But this is great to follow. Yes, he does give us sometimes little heartattacks, but this is the best time to be a diehard fan of Roger.
    The Goat is struggling, but then it is more pleasing to see him overcome that.
    The other players know that Roger is not dominant anymore and that they can even beat him, but there is still no one who underestimates him… Go Roger…

    [Reply]

    Ru-an Reply:

    No problem Steve. As far as hustling goes I didn’t necessarily imply tracking every ball down like Nadal. I meant in the sense of winning ugly exactly like he did against Pospisil. It’s about winning despite things not going well for you. Getting the job done even is it’s not pretty. As for ballerinas that’s just another way of putting words together. I knew some people would take offense but it sounded like a good opposite of warrior so I used it. It is just to emphasize the change from his prime where everything was flowing with ease and the wins came like clockwork. Now winning is proving much more tricky and he has to become more of a warrior type and win even if he doesn’t look like a graceful ballerina. More so than ever.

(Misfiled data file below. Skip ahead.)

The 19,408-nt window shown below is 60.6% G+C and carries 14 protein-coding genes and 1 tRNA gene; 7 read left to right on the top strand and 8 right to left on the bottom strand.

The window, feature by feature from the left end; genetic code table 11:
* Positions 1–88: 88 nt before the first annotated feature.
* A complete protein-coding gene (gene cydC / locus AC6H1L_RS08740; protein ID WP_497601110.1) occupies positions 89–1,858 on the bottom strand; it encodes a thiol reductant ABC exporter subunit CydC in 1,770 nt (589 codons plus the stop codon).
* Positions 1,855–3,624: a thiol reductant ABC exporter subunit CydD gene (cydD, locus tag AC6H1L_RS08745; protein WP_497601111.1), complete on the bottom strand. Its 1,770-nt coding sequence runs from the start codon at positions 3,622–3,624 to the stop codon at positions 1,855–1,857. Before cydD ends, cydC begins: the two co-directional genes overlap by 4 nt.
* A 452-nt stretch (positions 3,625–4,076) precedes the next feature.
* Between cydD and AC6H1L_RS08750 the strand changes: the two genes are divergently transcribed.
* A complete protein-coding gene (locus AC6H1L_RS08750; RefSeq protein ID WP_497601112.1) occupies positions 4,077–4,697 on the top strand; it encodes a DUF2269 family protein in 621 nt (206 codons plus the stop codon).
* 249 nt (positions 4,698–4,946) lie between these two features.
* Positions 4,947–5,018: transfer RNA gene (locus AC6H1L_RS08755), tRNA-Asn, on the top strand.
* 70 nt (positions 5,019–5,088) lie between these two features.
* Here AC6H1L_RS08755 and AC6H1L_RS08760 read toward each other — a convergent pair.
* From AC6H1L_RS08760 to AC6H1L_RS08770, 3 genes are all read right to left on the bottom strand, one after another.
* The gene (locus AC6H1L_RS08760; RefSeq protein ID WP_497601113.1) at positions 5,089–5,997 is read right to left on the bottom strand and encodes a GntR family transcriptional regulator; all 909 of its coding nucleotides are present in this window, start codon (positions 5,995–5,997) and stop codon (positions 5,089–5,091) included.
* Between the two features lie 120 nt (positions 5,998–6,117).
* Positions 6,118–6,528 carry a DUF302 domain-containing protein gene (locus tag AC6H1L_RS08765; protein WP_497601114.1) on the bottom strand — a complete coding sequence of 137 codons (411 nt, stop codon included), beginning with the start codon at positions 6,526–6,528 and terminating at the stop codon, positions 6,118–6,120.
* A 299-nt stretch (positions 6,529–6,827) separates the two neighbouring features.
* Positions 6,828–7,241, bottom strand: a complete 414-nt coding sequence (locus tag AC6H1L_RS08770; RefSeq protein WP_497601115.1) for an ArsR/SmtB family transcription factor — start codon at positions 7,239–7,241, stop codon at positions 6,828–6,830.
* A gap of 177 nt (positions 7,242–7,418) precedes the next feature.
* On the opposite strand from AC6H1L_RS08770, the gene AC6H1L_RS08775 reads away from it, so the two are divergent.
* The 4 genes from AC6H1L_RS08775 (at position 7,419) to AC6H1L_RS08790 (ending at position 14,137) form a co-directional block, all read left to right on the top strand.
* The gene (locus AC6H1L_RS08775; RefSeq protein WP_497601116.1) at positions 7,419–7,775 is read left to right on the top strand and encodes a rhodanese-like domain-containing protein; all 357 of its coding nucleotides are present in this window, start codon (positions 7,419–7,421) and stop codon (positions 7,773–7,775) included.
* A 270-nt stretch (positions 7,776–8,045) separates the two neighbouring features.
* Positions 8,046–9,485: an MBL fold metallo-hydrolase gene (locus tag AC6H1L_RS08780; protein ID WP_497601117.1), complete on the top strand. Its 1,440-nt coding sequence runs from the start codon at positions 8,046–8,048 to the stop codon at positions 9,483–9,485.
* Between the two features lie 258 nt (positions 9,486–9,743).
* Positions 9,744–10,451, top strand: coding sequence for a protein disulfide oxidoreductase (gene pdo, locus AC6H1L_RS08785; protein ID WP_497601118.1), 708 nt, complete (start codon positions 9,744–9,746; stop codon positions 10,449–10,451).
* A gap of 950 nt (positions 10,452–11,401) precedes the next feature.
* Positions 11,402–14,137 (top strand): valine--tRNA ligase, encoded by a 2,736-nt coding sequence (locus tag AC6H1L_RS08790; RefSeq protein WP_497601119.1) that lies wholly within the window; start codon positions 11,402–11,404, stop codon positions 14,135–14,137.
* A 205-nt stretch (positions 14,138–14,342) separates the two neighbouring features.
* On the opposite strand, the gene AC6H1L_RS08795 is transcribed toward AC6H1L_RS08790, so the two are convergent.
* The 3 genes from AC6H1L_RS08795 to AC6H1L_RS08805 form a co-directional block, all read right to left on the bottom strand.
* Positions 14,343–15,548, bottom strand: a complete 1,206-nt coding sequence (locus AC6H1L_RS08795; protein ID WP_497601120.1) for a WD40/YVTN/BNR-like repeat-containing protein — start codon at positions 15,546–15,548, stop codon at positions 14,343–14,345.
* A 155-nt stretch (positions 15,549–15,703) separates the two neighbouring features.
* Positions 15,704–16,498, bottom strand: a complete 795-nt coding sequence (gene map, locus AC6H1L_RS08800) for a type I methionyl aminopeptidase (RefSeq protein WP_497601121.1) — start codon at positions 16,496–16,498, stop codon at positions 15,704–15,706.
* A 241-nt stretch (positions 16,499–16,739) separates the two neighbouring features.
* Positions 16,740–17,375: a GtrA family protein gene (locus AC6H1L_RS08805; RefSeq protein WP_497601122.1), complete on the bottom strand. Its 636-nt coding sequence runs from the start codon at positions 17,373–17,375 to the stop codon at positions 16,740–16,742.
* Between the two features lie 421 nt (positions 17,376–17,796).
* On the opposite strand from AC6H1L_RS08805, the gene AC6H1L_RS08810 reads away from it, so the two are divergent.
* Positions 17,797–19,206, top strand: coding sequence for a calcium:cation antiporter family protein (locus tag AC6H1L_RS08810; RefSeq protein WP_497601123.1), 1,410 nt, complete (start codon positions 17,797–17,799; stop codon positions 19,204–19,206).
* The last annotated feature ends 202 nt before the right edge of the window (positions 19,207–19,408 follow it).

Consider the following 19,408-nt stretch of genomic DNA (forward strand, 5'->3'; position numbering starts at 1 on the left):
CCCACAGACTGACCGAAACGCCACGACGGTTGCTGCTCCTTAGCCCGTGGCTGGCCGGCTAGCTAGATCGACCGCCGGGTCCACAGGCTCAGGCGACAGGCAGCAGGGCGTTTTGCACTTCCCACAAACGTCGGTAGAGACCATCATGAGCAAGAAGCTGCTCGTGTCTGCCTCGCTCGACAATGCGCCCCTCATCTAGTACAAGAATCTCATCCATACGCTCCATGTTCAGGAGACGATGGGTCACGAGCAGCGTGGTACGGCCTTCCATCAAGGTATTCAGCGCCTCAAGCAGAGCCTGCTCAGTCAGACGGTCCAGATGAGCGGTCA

[Reply]

    steve Reply:

    Thanks for clarifying, Ru-an. One of my points was simply that he has been in plenty of tough, close street fights before where he’s had to try to win ugly. He’s always been willing to get down and dirty when it’s necessary, even in his salad days. Otherwise he wouldn’t have won as much as he did.

    He is and always has been a warrior, if by that you mean someone who never gives up, who always keeps getting up and dusting himself off and returning to the fight every time he’s beaten down and written off. He never lets anything get him down for very long, and he’s always looking ahead eagerly to the next challenge.

    [Reply]

    Ru-an Reply:

    Agreed that he is a warrior in terms of never taking long breaks from the game like Nadal does. I meant more in terms of in a match where he sometimes goes on mental walkabouts, which is something you would never see from Nadal. He comes up short under pressure quite often too.

    [Reply]

Leave a Reply

Your email address will not be published. Required fields are marked *